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Moving through the maze forward is pretty easy, but I can't seem to figure out how to back up through the maze to try a new route once you hit a dead end without going back too far?

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up vote 4 down vote accepted

Use backtracking by keeping a stack of previous direction decisions.

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The simplest (to implement) algorithm would be to just keep a stack of locations you've been at, and the route you took from each, unless backtracking gives you that information.

To go back, just pop off old locations from the stack and check for more exits from that location until you find an old location with an untested exit.

By consistently testing the exits in the same order each time, if you know that backtracking to a location comes from down (ie. last time you were at the old location you went down), then you simply pick the next direction after down.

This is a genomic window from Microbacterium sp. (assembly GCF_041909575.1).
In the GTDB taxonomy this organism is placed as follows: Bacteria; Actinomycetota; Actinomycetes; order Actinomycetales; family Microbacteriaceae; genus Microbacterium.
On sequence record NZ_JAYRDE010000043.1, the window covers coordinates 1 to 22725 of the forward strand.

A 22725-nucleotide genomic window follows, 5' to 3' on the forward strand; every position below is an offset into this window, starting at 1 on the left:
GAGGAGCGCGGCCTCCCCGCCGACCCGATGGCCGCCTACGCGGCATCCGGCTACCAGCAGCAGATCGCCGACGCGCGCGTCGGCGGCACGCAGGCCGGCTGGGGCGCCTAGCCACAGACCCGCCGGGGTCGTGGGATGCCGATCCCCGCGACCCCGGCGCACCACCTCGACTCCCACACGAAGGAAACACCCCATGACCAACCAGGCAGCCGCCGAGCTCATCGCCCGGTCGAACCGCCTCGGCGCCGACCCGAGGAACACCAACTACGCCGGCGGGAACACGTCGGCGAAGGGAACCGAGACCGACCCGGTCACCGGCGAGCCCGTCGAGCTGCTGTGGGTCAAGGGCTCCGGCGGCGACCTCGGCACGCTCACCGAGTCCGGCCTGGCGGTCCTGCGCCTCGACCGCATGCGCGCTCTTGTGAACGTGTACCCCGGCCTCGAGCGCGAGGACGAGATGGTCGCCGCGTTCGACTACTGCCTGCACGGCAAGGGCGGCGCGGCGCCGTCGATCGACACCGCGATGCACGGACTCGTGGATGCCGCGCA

I am not entirely sure what you mean by going back too far though, I would assume you would want to go back to the previous place you have untested routes, is that not what you want?

Note that unless you try to keep track of the path from the starting point to your current location, and avoiding those squares when you try to find new routes, you might end up going in circle, which would eventually make the stack too large.

A simple recursive method which marks the path it takes and never enters areas that are marked can easily do this.

Also, if your thing that moves through the maze is slightly smarter than just being able to move, and hit (stop at) walls, in that it can see from its current point in all directions, I have other algorithms that might help.

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Eric Lippert did a series of articles on creating a C# implemention of A*, which might be more efficient.

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Isn't the idea of a maze that you don't know the entire layout? Does A* still work in that context? – Joren May 22 '10 at 22:11

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